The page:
I was discussing the Ender's Game series the other day with a friend and I found us reflecting on the psychology of the characters as if they were real people. Why would Ender skip ahead 3000 years with no record? What happened as he was growing up? My friend then informed me that there was a new book in the series that was supposed to fill in all the details. I bought it online and gobbled it right up. The new book, Ender in Exile, helped me learn more about Ender the "person."
Orson Scott Card, the author, again delivers a novel that makes me believe that his characters are living. Certainly, talented authors do this regularly, but the story in Ender in Exile seems to breathe more life into people that I thought I already knew.
Card frequently uses letters sent from one character to another to fill in gaps and build the story line. This technique is effective in filling in much of the detail I desired, but felt a bit tired by the end. Instead of telling a story, the letters are more like an encyclopedia's account of the facts. As readers, we'd be better served with a few extra pages that tell the story instead of recounting it like a tired journal.
For people who love the Ender's Game series this book does a great job of filling in the missing years, but it left me a little wanting for more. It doesn't quite fill in all the answers between book 1 and 2. Although I thoroughly enjoyed book, I kinda felt like Card was leaving room for another book. I don't object to that strategy and I'll buy the next one, but I finished this book a few minutes ago and I feel a little shortchanged.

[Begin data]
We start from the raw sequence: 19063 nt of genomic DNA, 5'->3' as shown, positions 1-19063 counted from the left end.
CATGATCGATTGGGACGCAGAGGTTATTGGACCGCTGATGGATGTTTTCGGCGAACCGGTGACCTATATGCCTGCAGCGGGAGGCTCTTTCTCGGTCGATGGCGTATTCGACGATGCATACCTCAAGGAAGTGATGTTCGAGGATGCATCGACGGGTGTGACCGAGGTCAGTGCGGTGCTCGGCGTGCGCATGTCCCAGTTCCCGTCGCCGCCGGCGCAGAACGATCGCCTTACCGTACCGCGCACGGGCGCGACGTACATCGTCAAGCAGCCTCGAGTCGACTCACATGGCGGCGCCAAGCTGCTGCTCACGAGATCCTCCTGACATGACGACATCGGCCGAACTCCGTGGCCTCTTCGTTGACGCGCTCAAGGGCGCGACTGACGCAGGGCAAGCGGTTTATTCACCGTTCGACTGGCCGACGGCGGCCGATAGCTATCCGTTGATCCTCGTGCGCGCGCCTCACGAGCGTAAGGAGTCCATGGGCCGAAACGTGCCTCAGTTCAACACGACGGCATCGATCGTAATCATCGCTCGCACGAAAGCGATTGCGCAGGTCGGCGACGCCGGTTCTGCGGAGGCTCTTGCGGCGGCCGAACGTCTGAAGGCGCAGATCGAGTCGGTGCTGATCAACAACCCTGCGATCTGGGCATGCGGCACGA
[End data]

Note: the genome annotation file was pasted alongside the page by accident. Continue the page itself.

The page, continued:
Although I'm anxious for more, I loved the book and recommend it to all.
NOTE: If you are new to the Ender's Game series, it is okay to read this book second and then continue onto the remaining books. The series was originally written without this book, but reading it doesn't spoil the other storylines.
Also, please note that chapter 15 in Ender's Game is inconsistent with Ender in Exile. Card acknowledges these inconsistencies in Ender in Exile and has re-written chapter 15 of Ender's Game. The new chapter 15 is due to be released for free on the Internet. At the time of writing this review, I could not yet find it on Card's Web site.
After finishing Ender's Game, a commenter informed me that the next book in the series, chronologically, was Ender in Exile. Thankfully, I did not read any of the other books in the series, and this one was read within a few months of finishing Ender's Game. Andrew "Ender" Wiggins has led the Earth's forces to victory over the formics. Now, as his friends leave Battle School for Earth and the soldiers populate the former worlds of the formics, Ender finds himself in an interesting … more
It was through the Twitterverse that I found out that Orson Scott Card had written another installment of Ender Wiggin's life in the book Ender In Exile. This is described as "the lost years", the time after Ender left battle school and started to come to grips with exactly what he had done in terms of destroying an entire species. While I liked Exile for what it was, I realize that this would have been best read shortly after finishing (or rereading) Ender's Game. I felt the same way here as I … more
Ender in Exile is a science fiction novel by Orson Scott Card, published on November 11, 2008. The book takes place in between Ender's Game and Speaker for the Dead. Ender in Exile begins one year after the Buggers War and the Battle School warriors return to earth.